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film scanner resolution needed for ISO 200



 
 
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  #1  
Old August 29th 04, 06:14 PM
Alan Browne
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Default film scanner resolution needed for ISO 200

Monte Castleman wrote:

I currently scan Fuji Super HG or Agfa (whatever the Walgreens stuff is)
ISO 200 negatives on a 2400 dpi scanner. Would there be any benefit to
using a higher dpi scanner? What about if I were to use something
like Fuji Reala 100? I normally use a Nikon 50mm f/1.8 lens, so the
image isn't degraded by a cheap kit zoom.

Put another way, what's the approximate dpi for reasonably priced ISO
100 and 200 negative films.


4000 dpi would cover it very well. A nikon 4000/5000, Minolta
DSE 5400, Scan Dual IV (3200 dp), etc.

Consider whether ICE would be a benefit to you as well before you
buy.

OTOH, as the other poster says, what is the end use of the scans,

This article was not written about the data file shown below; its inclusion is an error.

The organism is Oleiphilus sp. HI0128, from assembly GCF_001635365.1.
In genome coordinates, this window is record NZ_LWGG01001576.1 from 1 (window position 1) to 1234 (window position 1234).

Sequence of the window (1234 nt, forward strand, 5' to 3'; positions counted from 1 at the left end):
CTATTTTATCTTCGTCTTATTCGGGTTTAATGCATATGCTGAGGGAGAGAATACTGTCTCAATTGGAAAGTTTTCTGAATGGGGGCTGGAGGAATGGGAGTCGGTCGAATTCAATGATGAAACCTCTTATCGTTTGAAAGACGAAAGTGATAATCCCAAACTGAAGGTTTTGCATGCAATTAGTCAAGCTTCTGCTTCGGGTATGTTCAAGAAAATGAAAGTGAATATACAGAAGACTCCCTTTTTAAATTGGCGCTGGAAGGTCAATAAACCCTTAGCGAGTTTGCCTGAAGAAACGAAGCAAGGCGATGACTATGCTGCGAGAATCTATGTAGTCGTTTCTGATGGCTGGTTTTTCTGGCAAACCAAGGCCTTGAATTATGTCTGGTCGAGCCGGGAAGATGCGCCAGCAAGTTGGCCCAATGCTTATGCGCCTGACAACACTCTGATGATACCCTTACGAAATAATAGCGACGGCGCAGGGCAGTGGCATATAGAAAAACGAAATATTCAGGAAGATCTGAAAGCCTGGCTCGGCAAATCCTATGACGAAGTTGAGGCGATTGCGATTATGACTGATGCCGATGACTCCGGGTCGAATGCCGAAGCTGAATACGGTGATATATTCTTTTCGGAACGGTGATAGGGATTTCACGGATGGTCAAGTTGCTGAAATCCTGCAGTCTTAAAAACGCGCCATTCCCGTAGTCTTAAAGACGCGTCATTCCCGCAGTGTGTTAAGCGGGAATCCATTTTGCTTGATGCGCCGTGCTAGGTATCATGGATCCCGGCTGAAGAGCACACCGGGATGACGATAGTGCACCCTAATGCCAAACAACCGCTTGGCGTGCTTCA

if it is for printing, then the print resoultion drives the scan
resolution.

eg: a 300 dpi print for a 8.5 x 11 requires 3300 dots from 36mm
of frame ... about 2300 dpi. If that is sufficient, then you're
there.

Cheers,
Alan


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  #2  
Old August 30th 04, 06:15 PM
James Cassatt
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Default

The major issue here is not resolution, but grain aliasing. You can
do a google search on the subject and find a lot of hits. If I
remember correctly, when the scanning resolution is about the same as
the grain size, the grain is emphasized. I had that problem while
scanning at 2400 dpi. For that reason my digital pictures at 6
megapixels from my drebel are much better than scanned nagatives, even
though the result is a 8 megapixel image.

Monte Castleman wrote in message ink.net...
I currently scan Fuji Super HG or Agfa (whatever the Walgreens stuff is)
ISO 200 negatives on a 2400 dpi scanner. Would there be any benefit to
using a higher dpi scanner? What about if I were to use something
like Fuji Reala 100? I normally use a Nikon 50mm f/1.8 lens, so the
image isn't degraded by a cheap kit zoom.

Put another way, what's the approximate dpi for reasonably priced ISO
100 and 200 negative films.

 




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